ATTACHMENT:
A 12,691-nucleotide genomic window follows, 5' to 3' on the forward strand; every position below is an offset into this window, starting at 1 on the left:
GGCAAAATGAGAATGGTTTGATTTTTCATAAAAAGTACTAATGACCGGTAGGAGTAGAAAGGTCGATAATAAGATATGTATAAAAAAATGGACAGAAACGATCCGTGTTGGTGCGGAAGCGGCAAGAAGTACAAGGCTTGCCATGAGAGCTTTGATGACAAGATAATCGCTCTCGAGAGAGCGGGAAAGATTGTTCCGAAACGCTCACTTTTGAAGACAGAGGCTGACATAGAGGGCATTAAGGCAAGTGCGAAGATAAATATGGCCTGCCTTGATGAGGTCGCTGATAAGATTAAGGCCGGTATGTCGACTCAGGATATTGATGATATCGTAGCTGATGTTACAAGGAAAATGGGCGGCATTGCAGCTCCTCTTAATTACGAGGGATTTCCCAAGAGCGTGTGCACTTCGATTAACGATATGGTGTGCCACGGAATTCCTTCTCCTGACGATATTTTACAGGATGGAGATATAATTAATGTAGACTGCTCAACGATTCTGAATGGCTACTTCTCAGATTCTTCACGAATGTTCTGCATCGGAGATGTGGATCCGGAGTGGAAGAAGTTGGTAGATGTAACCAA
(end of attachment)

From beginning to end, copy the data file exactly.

A 12,691-nucleotide genomic window follows, 5' to 3' on the forward strand; every position below is an offset into this window, starting at 1 on the left:
GGCAAAATGAGAATGGTTTGATTTTTCATAAAAAGTACTAATGACCGGTAGGAGTAGAAAGGTCGATAATAAGATATGTATAAAAAAATGGACAGAAACGATCCGTGTTGGTGCGGAAGCGGCAAGAAGTACAAGGCTTGCCATGAGAGCTTTGATGACAAGATAATCGCTCTCGAGAGAGCGGGAAAGATTGTTCCGAAACGCTCACTTTTGAAGACAGAGGCTGACATAGAGGGCATTAAGGCAAGTGCGAAGATAAATATGGCCTGCCTTGATGAGGTCGCTGATAAGATTAAGGCCGGTATGTCGACTCAGGATATTGATGATATCGTAGCTGATGTTACAAGGAAAATGGGCGGCATTGCAGCTCCTCTTAATTACGAGGGATTTCCCAAGAGCGTGTGCACTTCGATTAACGATATGGTGTGCCACGGAATTCCTTCTCCTGACGATATTTTACAGGATGGAGATATAATTAATGTAGACTGCTCAACGATTCTGAATGGCTACTTCTCAGATTCTTCACGAATGTTCTGCATCGGAGATGTGGATCCGGAGTGGAAGAAGTTGGTAGATGTAACCAA